Throughout the course of litigation, inconsistencies in a claimant's, or a defendant's, evidence may crop up. Often, parties may lay the blame for any inconsistencies in their evidence at their solicitors' or their medical experts' doors. But do these excuses really wash with the court?
I recently appeared in Nazanin Esmaili and Sara Abraha v Romanas Sestakovas and UK Insurance Limited (2018), where DJ Hugman was confronted with this issue.
The Claimants claimed that they were involved in a road traffic accident on the 13th December 2016 along the A4020 Shepherd’s Bush Green, London. They claimed that the First Claimant’s vehicle was shunted by another vehicle from the right-hand side. This accident allegedly caused both Claimants to sustain a number of injuries. The driver of the other vehicle, the First Defendant, had an insurance policy with the Second Defendant. However, it later came to light, following the accident, that he had never resided at the address he had provided on the inception of the policy. Further investigations revealed that he was not a resident of the United Kingdom and he was not contactable. Consequently, the First Defendant took no part in defending the claim. The Second Defendant did not accept that the accident happened as alleged and/or at all, and disputed the claims for personal injuries.
DJ Hugman did consider that the accident had happened. However, when turning to the personal injury aspect of the claim, he noted that the Claimants reported their injuries inconsistently. DJ Hugman stated that their evidence could be described as being “all over the place”.
DJ Hugman noted that First Claimant’s oral evidence appeared to diametrically oppose the contents of her Claim Notification Form ("CNF"). The First Claimant had, for example, alleged that she had attended the Accident and Emergency department of a local hospital directly following the accident. She further claimed she had been subjected to a CT scan. However, the First Claimant’s CNF denied that she attended hospital after this accident. Further, there was no evidence in her medical records of her having ever attended hospital at the relevant time.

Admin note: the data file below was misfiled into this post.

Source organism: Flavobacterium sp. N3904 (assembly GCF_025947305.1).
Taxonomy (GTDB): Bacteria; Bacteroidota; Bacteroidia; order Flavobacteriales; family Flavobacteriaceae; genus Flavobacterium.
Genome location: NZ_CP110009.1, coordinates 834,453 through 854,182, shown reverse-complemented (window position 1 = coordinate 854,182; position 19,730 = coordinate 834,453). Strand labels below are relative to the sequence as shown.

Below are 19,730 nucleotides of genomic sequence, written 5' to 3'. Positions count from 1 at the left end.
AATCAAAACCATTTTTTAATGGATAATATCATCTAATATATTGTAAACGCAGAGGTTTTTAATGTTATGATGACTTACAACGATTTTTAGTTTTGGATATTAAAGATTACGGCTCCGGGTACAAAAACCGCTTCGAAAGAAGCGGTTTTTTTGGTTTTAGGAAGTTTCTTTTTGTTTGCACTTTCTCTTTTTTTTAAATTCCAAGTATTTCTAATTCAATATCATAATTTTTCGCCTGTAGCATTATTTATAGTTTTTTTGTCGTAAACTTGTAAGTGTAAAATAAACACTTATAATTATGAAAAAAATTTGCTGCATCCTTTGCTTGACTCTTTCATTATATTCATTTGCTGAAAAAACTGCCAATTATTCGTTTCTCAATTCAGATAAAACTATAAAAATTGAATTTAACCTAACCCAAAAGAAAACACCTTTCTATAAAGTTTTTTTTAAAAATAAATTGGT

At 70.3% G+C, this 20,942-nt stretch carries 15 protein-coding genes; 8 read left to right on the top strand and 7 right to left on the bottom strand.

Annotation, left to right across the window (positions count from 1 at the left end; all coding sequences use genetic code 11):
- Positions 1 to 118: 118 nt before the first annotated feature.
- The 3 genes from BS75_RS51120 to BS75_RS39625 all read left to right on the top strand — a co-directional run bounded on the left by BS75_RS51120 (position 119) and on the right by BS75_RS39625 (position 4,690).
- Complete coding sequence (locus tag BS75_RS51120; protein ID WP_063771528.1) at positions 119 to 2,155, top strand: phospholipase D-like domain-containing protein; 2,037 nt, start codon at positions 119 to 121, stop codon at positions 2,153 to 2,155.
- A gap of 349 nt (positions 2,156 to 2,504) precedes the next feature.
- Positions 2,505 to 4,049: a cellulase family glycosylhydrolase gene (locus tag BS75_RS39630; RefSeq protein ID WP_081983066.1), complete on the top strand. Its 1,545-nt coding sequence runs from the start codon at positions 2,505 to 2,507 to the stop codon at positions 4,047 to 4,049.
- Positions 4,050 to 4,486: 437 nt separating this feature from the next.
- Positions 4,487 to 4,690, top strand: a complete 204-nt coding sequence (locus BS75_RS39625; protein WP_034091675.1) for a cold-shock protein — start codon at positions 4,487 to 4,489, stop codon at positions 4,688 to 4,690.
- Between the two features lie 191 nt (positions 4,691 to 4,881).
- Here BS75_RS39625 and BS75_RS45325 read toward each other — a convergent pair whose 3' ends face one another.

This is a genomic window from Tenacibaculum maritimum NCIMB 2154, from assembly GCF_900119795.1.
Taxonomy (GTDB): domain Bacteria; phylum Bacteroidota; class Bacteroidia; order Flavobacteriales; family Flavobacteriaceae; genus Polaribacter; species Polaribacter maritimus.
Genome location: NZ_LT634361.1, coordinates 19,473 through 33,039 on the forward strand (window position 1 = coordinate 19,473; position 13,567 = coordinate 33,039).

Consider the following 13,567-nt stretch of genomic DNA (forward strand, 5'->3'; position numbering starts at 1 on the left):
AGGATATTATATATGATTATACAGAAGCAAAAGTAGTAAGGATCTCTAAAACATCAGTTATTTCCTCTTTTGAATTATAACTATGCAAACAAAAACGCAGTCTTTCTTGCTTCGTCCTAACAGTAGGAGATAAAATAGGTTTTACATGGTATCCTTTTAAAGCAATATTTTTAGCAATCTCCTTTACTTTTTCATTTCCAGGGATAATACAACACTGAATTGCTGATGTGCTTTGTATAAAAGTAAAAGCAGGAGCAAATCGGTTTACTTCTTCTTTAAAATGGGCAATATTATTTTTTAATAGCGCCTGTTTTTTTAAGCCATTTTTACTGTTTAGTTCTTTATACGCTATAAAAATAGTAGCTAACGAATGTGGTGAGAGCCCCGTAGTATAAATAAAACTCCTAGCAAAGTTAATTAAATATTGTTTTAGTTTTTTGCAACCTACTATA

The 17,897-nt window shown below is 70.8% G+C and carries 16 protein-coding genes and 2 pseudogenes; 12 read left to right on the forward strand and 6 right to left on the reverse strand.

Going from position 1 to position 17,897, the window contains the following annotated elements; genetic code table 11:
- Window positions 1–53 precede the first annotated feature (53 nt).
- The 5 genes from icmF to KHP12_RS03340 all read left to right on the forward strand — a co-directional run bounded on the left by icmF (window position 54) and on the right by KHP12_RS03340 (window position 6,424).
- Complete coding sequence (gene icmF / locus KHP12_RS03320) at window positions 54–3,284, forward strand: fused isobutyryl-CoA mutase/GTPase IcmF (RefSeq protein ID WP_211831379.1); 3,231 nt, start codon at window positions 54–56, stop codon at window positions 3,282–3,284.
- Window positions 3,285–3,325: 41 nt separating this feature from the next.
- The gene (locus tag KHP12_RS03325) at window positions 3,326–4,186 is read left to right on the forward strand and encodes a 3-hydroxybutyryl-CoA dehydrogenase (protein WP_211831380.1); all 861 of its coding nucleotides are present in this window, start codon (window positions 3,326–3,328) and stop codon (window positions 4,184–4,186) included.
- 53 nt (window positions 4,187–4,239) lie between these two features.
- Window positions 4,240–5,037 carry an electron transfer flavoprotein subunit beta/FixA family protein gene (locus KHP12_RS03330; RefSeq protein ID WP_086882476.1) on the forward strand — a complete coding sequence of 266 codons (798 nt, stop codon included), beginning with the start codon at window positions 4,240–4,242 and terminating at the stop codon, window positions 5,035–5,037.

Both Claimants also gave different accounts of the extent of their injuries to medical and legal professionals. The First Claimant had informed her physiotherapist that in addition to whiplash injuries, she had suffered injuries to her arms, hands, feet and legs. Those additional injuries were not discussed with her medical expert, nor her solicitors, despite the First Claimant claiming on oath to have suffered with those injuries for some years.
The Claimants claimed that the errors and inconsistencies in their evidence was the fault of their medical experts and their solicitors. DJ Hugman refused to accept this. He found that the Claimants had treated their factual evidence in a way that was wholly inconsistent with either of them having a genuine belief in their injuries, and this was deemed inadequate and unacceptable.
DJ Hugman went on to consider recent cases concerning fundamental dishonesty, including Molodi v Cambridge Vibration Maintenance Service  EWHC 1288 (QB) and Richards and McGrann v Morris  EWHC 1289 (QB). He considered the facts of this case were similar to both Molodi and Richards, subsequently finding that both Claimants were fundamentally dishonest. QOCS were disapplied and both Claimants were ordered to pay the Second Defendant’s costs. However, DJ Hugman considered that as the First Claimant had established that her car had been involved in an accident, he allowed her vehicle repairs, thus her fixed costs were also awarded.
This case highlights that courts are reluctant to accept that medical experts and solicitors are wholly at fault for inconsistencies in evidence. Litigants must consider their evidence carefully when signing statements of truth, or having them signed on their behalf, to avoid being found fundamentally dishonest.
Dominique Smith acted for UK Insurance Limited.